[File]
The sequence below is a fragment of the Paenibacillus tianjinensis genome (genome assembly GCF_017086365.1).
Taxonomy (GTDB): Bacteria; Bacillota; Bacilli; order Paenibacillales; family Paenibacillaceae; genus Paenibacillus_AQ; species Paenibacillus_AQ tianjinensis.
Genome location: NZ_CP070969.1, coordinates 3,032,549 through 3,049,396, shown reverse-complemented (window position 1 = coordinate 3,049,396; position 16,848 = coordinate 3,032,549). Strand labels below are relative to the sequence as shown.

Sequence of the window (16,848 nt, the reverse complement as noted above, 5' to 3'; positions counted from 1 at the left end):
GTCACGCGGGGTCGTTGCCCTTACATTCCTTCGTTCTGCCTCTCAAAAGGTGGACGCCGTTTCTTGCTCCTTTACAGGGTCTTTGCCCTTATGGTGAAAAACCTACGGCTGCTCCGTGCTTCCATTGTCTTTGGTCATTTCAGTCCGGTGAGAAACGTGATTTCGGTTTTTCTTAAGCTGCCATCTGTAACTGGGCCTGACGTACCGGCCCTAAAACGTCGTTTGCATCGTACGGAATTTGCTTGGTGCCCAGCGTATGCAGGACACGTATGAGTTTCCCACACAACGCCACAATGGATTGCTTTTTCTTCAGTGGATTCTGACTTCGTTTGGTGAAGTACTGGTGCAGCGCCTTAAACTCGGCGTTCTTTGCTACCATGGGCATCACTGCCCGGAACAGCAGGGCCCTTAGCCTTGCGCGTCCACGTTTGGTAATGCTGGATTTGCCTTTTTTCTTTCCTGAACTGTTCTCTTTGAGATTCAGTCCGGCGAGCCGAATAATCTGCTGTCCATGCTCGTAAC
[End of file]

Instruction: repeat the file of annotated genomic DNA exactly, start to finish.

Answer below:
The sequence below is a fragment of the Paenibacillus tianjinensis genome (genome assembly GCF_017086365.1).
Taxonomy (GTDB): Bacteria; Bacillota; Bacilli; order Paenibacillales; family Paenibacillaceae; genus Paenibacillus_AQ; species Paenibacillus_AQ tianjinensis.
Genome location: NZ_CP070969.1, coordinates 3,032,549 through 3,049,396, shown reverse-complemented (window position 1 = coordinate 3,049,396; position 16,848 = coordinate 3,032,549). Strand labels below are relative to the sequence as shown.

Sequence of the window (16,848 nt, the reverse complement as noted above, 5' to 3'; positions counted from 1 at the left end):
GTCACGCGGGGTCGTTGCCCTTACATTCCTTCGTTCTGCCTCTCAAAAGGTGGACGCCGTTTCTTGCTCCTTTACAGGGTCTTTGCCCTTATGGTGAAAAACCTACGGCTGCTCCGTGCTTCCATTGTCTTTGGTCATTTCAGTCCGGTGAGAAACGTGATTTCGGTTTTTCTTAAGCTGCCATCTGTAACTGGGCCTGACGTACCGGCCCTAAAACGTCGTTTGCATCGTACGGAATTTGCTTGGTGCCCAGCGTATGCAGGACACGTATGAGTTTCCCACACAACGCCACAATGGATTGCTTTTTCTTCAGTGGATTCTGACTTCGTTTGGTGAAGTACTGGTGCAGCGCCTTAAACTCGGCGTTCTTTGCTACCATGGGCATCACTGCCCGGAACAGCAGGGCCCTTAGCCTTGCGCGTCCACGTTTGGTAATGCTGGATTTGCCTTTTTTCTTTCCTGAACTGTTCTCTTTGAGATTCAGTCCGGCGAGCCGAATAATCTGCTGTCCATGCTCGTAAC